Interview: Paul Dean and Loverboy Are Set for a 'Rock 'N' Roll' Revival'
Loverboy (Photo: Mick Rock)
Loverboy, the Canadian rock band whose songs “Working For The Weekend," “Hot Girls in Love” and “Queen of The Broken Hearts” have become staples of classic rock radio, have released Rock 'N' Roll Revival, a new album of re-recorded hits and new songs.
The band is on a massive nationwide tour supporting fellow veteran rockers Journey, Pat Benatar and Neil Giraldo.
I had the chance to speak with guitarist Paul Dean about Rock 'N' Roll Revival as well as his current guitar setup and the origins of some of Loverboy's biggest hits.
GUITAR WORLD: What made you decide to re-record and put together Rock ‘N’ Roll Revival?
The album started off with "Heartbreaker," a song outline sent to us by acclaimed producer and good friend Bob Rock. Bob and I go all the way back to 1980, when he was the engineer on our first self-titled album. The first time I heard the song, it was instant for me; I could hear Mike Reno singing the bejeezus out of it. We fleshed it out and rearranged it from its original 1:50 form to the structure you hear on the record. We sent it to Bob, and he was duly impressed. He then sent us "No Tomorrow," also in abbreviated form. Same task, write some guitar hooks, shorten up a couple of sections, write some extra lyrics for the bridge and there you go. So now we had two songs.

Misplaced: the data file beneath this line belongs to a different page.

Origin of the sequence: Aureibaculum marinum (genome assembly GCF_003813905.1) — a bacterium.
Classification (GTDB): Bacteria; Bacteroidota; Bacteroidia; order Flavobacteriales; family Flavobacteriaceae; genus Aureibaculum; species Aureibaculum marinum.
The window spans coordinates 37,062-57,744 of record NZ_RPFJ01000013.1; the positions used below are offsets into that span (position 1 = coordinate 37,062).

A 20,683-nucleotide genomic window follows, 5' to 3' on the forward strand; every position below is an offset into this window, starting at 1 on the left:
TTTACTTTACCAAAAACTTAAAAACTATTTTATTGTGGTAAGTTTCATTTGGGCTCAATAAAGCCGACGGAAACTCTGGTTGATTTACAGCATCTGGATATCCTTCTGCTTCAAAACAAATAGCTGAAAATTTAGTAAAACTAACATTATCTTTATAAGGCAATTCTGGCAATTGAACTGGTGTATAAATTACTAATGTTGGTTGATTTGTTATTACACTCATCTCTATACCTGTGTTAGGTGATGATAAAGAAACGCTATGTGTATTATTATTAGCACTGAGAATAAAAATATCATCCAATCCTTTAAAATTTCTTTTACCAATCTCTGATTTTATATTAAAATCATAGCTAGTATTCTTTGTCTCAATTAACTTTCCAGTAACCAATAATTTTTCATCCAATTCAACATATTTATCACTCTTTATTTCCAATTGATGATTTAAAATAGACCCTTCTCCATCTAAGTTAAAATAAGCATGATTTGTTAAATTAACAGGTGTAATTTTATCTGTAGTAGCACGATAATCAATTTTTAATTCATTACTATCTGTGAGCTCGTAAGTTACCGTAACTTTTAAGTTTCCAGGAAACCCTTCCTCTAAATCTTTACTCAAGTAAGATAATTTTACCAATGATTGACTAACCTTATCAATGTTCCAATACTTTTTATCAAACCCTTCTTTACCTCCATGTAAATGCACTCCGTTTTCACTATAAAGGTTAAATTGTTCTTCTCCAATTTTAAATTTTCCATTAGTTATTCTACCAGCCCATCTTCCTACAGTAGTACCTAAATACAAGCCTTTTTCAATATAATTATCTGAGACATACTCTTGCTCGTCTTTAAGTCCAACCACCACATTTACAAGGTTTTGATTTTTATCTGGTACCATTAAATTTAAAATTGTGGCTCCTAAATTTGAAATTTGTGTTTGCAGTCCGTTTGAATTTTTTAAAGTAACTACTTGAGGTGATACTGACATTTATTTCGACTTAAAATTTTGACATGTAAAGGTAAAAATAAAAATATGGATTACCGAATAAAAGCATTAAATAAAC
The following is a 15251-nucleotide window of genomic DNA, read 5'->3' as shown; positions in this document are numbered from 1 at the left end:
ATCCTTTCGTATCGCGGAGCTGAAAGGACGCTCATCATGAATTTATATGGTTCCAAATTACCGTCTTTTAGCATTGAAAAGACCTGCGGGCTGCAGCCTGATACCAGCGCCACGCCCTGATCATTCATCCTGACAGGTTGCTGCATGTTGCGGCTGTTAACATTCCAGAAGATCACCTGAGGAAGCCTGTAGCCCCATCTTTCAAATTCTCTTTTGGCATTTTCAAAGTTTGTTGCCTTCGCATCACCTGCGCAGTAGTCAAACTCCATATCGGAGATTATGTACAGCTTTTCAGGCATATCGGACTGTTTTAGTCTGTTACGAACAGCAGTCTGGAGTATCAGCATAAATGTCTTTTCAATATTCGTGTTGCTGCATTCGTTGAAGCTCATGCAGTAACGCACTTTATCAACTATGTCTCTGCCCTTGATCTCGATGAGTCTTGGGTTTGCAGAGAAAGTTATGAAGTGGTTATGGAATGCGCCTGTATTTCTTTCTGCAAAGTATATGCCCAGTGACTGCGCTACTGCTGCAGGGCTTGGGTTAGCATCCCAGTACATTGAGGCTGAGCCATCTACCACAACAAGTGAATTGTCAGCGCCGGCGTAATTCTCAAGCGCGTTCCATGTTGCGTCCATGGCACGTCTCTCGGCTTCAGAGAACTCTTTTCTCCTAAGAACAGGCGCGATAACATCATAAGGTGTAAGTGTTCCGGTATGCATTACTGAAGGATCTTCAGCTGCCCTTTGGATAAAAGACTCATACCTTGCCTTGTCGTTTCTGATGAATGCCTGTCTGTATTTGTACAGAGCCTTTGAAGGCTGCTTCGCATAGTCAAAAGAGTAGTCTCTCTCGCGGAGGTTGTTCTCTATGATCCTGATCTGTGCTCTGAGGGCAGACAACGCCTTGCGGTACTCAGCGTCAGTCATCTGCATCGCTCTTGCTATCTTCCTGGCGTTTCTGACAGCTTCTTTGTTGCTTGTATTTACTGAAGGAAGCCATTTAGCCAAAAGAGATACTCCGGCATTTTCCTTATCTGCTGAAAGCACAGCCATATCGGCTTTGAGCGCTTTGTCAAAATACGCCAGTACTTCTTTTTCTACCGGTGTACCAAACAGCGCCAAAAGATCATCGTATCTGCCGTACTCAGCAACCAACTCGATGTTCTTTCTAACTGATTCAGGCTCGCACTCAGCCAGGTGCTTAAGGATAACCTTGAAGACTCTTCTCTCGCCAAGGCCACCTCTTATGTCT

Then one night, I had the crazy notion to call our road manager to see if he could set up a recording for a gig we were about to do at a huge casino in Ontario, Canada. I remembered the last time we had played the venue, it was a gas. The audience was great and I figured it might be one of those magic nights. It turns out, I was right. Matt Frenette, our drummer was all over it, and as any guitar player will tell you, if the drummer’s having a bad night, you might as well go home early. There was no phoning it in. That gave us way more than we needed for an album, so the hard part was actually finding stuff to leave off. I was interested in giving our fans a taste of what we sound like today.
We also had a version of “Always On My Mind” that we played in Winnipeg, Canada, one night in ’05, the only time we played it with Ken Sinnaeve, our “new” bass player. The quotes because he’s only been with us for 12 years. Mike and I updated the lyrics to mean a bit more to us and hopefully our fans.
Finally, one day last February, Mike called me up to see if I wanted to come to new his place in Palm Springs and write a song or two. I said sure, and the song "Rock ‘n’ Roll Revival" was born. I had a drum track from a session I did in Dallas a few years earlier at my buddy Mike Pisterzi’s Maximedia studio, and that was the foundation for the tune.
I also have to add that this album features the massive talents of our keyboard player, Doug Johnson. Almost every song is an example of new and wonderful synth sounds not heard on previous versions of these tunes.